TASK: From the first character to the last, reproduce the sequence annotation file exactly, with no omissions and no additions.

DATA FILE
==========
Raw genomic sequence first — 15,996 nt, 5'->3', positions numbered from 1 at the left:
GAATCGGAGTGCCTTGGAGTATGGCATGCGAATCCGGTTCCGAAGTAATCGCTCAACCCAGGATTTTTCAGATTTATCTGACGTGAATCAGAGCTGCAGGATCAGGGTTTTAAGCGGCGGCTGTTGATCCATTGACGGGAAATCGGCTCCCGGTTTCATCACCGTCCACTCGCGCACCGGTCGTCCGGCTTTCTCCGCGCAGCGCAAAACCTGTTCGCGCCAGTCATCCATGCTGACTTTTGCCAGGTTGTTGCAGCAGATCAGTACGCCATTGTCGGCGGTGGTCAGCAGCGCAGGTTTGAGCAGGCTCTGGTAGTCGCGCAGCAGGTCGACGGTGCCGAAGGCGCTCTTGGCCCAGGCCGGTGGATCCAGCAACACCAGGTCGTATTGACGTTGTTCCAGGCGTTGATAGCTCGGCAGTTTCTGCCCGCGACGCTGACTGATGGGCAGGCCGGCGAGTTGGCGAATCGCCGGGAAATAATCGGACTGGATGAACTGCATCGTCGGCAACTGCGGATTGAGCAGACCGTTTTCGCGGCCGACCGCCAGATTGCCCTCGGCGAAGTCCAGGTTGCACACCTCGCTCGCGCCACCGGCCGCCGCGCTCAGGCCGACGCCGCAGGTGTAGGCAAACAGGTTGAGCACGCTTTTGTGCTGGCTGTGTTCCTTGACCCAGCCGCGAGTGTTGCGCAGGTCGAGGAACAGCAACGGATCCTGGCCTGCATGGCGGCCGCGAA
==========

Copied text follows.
Raw genomic sequence first — 15,996 nt, 5'->3', positions numbered from 1 at the left:
GAATCGGAGTGCCTTGGAGTATGGCATGCGAATCCGGTTCCGAAGTAATCGCTCAACCCAGGATTTTTCAGATTTATCTGACGTGAATCAGAGCTGCAGGATCAGGGTTTTAAGCGGCGGCTGTTGATCCATTGACGGGAAATCGGCTCCCGGTTTCATCACCGTCCACTCGCGCACCGGTCGTCCGGCTTTCTCCGCGCAGCGCAAAACCTGTTCGCGCCAGTCATCCATGCTGACTTTTGCCAGGTTGTTGCAGCAGATCAGTACGCCATTGTCGGCGGTGGTCAGCAGCGCAGGTTTGAGCAGGCTCTGGTAGTCGCGCAGCAGGTCGACGGTGCCGAAGGCGCTCTTGGCCCAGGCCGGTGGATCCAGCAACACCAGGTCGTATTGACGTTGTTCCAGGCGTTGATAGCTCGGCAGTTTCTGCCCGCGACGCTGACTGATGGGCAGGCCGGCGAGTTGGCGAATCGCCGGGAAATAATCGGACTGGATGAACTGCATCGTCGGCAACTGCGGATTGAGCAGACCGTTTTCGCGGCCGACCGCCAGATTGCCCTCGGCGAAGTCCAGGTTGCACACCTCGCTCGCGCCACCGGCCGCCGCGCTCAGGCCGACGCCGCAGGTGTAGGCAAACAGGTTGAGCACGCTTTTGTGCTGGCTGTGTTCCTTGACCCAGCCGCGAGTGTTGCGCAGGTCGAGGAACAGCAACGGATCCTGGCCTGCATGGCGGCCGCGAA